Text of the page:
Tuesday , October 17 2017
Rewrite your story online
Rewrite your story online

Anti-bullying initiative – Rewrite Your Story online

Body shaming, viral nudes, violent threats, hacked accounts, doctored images, and extreme nastiness—these are common occurrences online for too many young Australians.

As a proud partner of this month’s event, Stay Smart Online Week 2016, the Office of the Children’s eSafety Commissioner has launched Rewrite Your Story, a new, youth-focussed project that explores these issues using real-life experiences of young people facing cyberbullying.

“Through our cyberbullying complaints scheme, we regularly deal with issues like those featured in Rewrite Your Story, and we know firsthand the negative impacts these issues have on young people,” says Acting Children’s eSafety Commissioner, Andree Wright.

“We know cyberbullying continues to be a big issue for young people, with our research showing 19 per cent of Australians aged 14-17 have experienced cyberbullying in the 12 months to June 2016,” says Wright. 

Central to the project are eight short films depicting instances of cyberbullying that are designed to empower young people to take action and rewrite their story of cyberbullying.

The first film, released on October 12, was Connor’s Story, which explores what happens when a seemingly harmless joke goes viral, and how the behaviour of a cyberbully can be the result of their own experience as a victim.

“The films are designed to be conversation starters—leading young people to discuss the serious implications and possible solutions to cyberbullying,” says Wright.

Rewrite Your Story also launched with a fresh, youth-focussed website featuring youth-written blogs, professional advice and an interactive quiz.

Other complementary resources include lesson plans for each short film, information for parents, and a series of visually engaging posters.

 “Young people often feel alone when they’re going through cyberbullying, but we want them to know if they report it to us, we’ll stand with them and remove the material” adds Wright.

The next short film in the Rewrite Your Story series will be released next month, with the other films to be rolled out over the next nine months.

Backgrounder

Rewrite Your Story (RYS) is a youth-focussed initiative which explores cyberbullying and other online issues young people face.

Developed by the Office of the Children’s eSafety Commissioner, RYS features real-life cyberbullying stories, alongside advice and support about how to handle it. The program also provides essential information about how and when to report serious cyberbullying to the Office.

RYS is designed to empower young people to be courageous in the face of cyberbullying, guide them when they need, and help them to support their friends.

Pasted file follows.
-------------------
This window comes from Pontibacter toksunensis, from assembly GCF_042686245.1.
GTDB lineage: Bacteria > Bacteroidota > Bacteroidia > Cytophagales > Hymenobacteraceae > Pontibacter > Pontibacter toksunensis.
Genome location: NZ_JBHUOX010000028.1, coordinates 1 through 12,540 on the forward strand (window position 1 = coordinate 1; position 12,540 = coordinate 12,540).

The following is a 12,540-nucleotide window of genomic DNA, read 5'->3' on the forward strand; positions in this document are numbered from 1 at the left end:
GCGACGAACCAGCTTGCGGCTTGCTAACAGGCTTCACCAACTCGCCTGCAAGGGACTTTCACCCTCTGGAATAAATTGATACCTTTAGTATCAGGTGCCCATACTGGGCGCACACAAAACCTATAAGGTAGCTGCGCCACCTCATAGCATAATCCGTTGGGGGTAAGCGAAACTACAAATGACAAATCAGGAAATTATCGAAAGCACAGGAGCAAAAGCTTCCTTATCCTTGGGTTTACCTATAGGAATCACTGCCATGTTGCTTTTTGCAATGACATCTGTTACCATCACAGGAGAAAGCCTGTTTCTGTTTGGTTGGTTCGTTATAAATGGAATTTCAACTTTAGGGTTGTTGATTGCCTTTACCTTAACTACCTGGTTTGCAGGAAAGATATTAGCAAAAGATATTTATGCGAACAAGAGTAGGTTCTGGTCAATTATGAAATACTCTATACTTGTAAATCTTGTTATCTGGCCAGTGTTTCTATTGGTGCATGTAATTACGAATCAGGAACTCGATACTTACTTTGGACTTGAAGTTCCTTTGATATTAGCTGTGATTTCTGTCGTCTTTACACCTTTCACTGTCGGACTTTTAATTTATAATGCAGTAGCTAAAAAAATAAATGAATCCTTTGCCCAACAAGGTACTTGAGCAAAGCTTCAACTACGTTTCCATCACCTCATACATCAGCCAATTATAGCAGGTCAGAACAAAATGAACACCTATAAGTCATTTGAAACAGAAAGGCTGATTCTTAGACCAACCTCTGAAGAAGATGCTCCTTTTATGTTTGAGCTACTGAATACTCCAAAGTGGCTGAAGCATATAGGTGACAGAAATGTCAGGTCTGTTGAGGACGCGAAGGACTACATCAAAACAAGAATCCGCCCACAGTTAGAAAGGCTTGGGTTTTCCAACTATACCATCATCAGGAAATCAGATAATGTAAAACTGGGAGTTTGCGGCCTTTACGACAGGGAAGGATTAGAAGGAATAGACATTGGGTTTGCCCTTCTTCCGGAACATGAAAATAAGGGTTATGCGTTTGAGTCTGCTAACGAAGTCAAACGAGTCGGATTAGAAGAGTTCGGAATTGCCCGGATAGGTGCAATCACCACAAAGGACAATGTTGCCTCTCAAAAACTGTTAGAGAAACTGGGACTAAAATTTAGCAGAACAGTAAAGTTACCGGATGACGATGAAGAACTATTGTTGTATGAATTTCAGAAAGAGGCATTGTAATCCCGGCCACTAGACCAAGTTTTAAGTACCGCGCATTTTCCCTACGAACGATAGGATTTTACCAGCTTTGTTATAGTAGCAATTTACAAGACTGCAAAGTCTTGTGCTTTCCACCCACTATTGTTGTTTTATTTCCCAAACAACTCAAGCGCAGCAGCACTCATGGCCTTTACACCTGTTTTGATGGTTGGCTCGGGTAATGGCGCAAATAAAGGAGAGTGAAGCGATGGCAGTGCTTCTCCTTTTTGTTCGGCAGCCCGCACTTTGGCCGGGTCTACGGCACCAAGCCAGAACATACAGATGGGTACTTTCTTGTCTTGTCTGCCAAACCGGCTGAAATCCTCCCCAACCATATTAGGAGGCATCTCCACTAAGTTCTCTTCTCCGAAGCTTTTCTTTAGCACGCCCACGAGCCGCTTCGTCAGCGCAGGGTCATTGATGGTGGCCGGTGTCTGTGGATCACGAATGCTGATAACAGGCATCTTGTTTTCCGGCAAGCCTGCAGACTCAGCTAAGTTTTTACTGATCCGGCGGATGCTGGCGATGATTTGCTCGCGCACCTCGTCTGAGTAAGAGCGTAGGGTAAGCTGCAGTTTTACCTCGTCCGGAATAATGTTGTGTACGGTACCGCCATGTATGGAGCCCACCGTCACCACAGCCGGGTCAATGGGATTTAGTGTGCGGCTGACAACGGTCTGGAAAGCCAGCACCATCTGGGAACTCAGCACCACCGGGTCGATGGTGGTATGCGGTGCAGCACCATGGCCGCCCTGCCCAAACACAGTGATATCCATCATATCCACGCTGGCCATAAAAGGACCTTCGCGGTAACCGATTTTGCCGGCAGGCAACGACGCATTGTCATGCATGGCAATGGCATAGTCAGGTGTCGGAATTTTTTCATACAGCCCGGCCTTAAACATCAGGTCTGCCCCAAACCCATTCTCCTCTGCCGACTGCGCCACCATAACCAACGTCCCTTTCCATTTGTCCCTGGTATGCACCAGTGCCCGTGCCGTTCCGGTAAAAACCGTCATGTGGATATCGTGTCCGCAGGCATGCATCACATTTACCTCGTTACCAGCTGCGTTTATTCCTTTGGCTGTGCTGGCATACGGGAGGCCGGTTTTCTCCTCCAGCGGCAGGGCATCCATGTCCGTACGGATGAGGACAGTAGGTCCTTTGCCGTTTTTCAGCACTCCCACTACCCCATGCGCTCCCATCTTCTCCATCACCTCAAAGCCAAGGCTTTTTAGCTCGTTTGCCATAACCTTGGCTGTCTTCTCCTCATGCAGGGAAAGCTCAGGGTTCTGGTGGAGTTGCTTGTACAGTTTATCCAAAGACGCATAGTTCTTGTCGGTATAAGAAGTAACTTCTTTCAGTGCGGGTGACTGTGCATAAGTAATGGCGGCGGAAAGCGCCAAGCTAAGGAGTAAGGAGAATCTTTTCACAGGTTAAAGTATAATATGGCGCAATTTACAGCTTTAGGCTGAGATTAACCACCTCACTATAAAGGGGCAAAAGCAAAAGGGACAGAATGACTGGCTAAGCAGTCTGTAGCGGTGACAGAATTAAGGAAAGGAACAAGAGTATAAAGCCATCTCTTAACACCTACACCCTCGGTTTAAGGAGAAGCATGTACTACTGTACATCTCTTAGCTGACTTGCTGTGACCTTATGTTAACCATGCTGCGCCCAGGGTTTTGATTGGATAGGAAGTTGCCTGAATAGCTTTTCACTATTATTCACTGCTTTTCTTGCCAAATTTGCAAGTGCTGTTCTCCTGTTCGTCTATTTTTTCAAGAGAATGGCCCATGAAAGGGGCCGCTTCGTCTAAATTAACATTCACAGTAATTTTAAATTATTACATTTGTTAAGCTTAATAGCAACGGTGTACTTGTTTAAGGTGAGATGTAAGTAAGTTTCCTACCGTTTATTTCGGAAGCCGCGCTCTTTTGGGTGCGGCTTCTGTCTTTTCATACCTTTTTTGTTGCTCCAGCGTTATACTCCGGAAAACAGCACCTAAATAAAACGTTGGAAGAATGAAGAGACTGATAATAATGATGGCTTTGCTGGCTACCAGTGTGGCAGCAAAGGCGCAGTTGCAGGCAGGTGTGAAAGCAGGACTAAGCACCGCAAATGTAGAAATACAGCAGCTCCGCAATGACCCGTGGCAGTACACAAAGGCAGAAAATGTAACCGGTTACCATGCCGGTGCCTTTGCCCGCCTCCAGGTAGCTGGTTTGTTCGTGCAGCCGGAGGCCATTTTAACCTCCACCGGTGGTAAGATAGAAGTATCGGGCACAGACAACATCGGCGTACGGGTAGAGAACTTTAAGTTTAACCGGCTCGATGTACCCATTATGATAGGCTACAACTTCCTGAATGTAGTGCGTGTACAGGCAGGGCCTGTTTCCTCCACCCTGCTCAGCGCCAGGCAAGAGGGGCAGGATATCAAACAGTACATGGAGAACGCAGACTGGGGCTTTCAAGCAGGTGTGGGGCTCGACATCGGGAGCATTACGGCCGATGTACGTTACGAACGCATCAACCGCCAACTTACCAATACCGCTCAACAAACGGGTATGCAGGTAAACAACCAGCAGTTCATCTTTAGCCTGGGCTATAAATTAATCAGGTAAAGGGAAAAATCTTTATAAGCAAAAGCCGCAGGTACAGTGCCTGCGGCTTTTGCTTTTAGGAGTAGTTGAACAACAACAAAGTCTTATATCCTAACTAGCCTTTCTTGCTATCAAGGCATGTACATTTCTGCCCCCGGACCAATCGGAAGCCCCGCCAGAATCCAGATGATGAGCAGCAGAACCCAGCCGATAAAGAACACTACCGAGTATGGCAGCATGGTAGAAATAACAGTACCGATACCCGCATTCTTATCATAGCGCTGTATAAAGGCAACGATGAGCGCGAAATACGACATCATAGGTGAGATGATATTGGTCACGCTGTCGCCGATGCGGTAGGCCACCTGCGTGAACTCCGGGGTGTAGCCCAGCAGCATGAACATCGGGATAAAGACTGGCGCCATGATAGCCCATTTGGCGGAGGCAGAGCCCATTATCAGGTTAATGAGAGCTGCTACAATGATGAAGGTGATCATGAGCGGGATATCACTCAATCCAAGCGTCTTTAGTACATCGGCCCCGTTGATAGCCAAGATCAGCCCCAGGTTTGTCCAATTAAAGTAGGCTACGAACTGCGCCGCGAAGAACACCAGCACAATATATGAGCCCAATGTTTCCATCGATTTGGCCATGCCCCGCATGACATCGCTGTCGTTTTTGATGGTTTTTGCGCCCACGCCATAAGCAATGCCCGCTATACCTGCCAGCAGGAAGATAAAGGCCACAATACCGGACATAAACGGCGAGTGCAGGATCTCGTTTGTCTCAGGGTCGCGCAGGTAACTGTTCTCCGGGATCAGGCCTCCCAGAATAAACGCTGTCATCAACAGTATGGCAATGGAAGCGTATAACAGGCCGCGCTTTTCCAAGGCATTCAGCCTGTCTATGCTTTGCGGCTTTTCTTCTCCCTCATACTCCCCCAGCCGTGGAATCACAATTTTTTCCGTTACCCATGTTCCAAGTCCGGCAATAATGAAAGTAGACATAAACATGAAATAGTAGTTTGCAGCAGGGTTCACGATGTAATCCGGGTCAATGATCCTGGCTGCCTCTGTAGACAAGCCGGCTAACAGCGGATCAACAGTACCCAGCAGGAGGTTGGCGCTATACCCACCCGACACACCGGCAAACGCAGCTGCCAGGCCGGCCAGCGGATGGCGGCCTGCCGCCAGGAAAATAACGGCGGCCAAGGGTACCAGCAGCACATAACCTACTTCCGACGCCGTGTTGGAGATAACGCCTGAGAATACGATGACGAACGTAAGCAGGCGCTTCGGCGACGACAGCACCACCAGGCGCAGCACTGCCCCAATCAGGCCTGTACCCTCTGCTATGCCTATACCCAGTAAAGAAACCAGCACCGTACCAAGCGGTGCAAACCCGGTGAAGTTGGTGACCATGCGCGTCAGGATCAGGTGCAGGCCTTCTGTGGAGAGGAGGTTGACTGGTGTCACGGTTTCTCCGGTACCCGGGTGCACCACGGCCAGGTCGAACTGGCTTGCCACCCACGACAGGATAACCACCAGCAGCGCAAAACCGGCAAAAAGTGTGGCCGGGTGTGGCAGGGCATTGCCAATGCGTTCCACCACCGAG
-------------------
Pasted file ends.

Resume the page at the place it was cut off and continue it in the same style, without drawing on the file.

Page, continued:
The program also provides essential information about how and when to report serious cyberbullying to the Office. The Office’s cyberbullying complaints scheme allows young people, parents and an authorised adult (such as a teacher) to report serious cyberbullying material and to get that material removed.

 

Rewrite your own story resources primary resources: www.esafety.gov.au
Rewrite your own story resources primary resources: www.esafety.gov.au
Rewrite your own story resources secondary resources: www.esafety.gov.au
Rewrite your own story resources secondary resources: www.esafety.gov.au

Rewrite Your Story includes:

  • a fresh, youth-focussed website at gov.au/rys which features the work of talented young artists, writers and creatives, as well as experienced professionals
  • conversation-starter videos looking at cyberbullying and its impact
  • useful teaching resources
  • a set of visually engaging posters suitable for libraries, classrooms or common areas
  • an innovative tool that walks young people through the situation they are experiencing and directs them to relevant resources, including how to report serious cyberbullying.

About Suzy Barry

Suzy Barry
Suzy Barry contributes more than a decade of editing and journalism experience, and a background in education to her role as editor of School News, Australia.

Check Also

Boy Wearing School Uniform Reading Book In Library

Riveting reads to keep term four dreamers engaged

Engage those term four brains with entertaining stories with implicit educational value. From social justice issues and 'women in history' to the habitat of jungle animals, why not just teach it with a book?

Dyslexia pen

Teaching aids help neutralise special needs

Reading aids, furniture and sensory stimulation are all among the new wave of assistive technology for students with special learning needs.